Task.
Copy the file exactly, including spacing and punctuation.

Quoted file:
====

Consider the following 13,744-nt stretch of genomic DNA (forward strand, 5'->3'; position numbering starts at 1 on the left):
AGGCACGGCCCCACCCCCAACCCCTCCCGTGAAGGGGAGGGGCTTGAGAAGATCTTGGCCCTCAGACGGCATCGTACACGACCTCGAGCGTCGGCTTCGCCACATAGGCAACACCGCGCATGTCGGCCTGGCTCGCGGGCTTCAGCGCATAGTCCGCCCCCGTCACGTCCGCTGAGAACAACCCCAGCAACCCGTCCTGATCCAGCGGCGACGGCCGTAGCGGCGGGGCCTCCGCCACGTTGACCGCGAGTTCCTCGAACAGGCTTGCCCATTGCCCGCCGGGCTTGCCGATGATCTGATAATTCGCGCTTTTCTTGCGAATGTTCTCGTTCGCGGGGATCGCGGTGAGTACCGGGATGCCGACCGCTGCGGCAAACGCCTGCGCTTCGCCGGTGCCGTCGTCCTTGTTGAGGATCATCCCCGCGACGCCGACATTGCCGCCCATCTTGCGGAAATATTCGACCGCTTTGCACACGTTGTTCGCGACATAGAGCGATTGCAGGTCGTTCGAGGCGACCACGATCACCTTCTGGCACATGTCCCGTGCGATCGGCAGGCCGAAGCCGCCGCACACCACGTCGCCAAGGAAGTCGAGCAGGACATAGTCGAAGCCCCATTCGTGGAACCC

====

Consider the following 13,744-nt stretch of genomic DNA (forward strand, 5'->3'; position numbering starts at 1 on the left):
AGGCACGGCCCCACCCCCAACCCCTCCCGTGAAGGGGAGGGGCTTGAGAAGATCTTGGCCCTCAGACGGCATCGTACACGACCTCGAGCGTCGGCTTCGCCACATAGGCAACACCGCGCATGTCGGCCTGGCTCGCGGGCTTCAGCGCATAGTCCGCCCCCGTCACGTCCGCTGAGAACAACCCCAGCAACCCGTCCTGATCCAGCGGCGACGGCCGTAGCGGCGGGGCCTCCGCCACGTTGACCGCGAGTTCCTCGAACAGGCTTGCCCATTGCCCGCCGGGCTTGCCGATGATCTGATAATTCGCGCTTTTCTTGCGAATGTTCTCGTTCGCGGGGATCGCGGTGAGTACCGGGATGCCGACCGCTGCGGCAAACGCCTGCGCTTCGCCGGTGCCGTCGTCCTTGTTGAGGATCATCCCCGCGACGCCGACATTGCCGCCCATCTTGCGGAAATATTCGACCGCTTTGCACACGTTGTTCGCGACATAGAGCGATTGCAGGTCGTTCGAGGCGACCACGATCACCTTCTGGCACATGTCCCGTGCGATCGGCAGGCCGAAGCCGCCGCACACCACGTCGCCAAGGAAGTCGAGCAGGACATAGTCGAAGCCCCATTCGTGGAACCC